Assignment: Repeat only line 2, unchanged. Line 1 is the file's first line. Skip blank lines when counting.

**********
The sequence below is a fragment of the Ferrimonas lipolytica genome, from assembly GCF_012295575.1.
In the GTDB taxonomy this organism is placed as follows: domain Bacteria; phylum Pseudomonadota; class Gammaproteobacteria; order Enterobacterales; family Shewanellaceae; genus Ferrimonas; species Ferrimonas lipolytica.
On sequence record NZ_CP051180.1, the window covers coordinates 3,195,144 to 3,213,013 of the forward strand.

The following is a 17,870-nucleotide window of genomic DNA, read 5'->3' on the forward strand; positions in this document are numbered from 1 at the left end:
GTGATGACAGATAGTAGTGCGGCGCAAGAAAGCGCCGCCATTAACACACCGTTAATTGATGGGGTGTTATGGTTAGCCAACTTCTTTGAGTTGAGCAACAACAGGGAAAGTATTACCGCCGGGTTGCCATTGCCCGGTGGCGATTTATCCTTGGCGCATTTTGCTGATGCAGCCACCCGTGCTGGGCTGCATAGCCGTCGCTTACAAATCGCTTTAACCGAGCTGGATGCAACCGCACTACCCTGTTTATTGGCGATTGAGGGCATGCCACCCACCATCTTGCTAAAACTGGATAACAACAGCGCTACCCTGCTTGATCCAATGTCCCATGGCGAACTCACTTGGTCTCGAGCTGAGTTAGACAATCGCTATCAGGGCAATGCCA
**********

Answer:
In the GTDB taxonomy this organism is placed as follows: domain Bacteria; phylum Pseudomonadota; class Gammaproteobacteria; order Enterobacterales; family Shewanellaceae; genus Ferrimonas; species Ferrimonas lipolytica.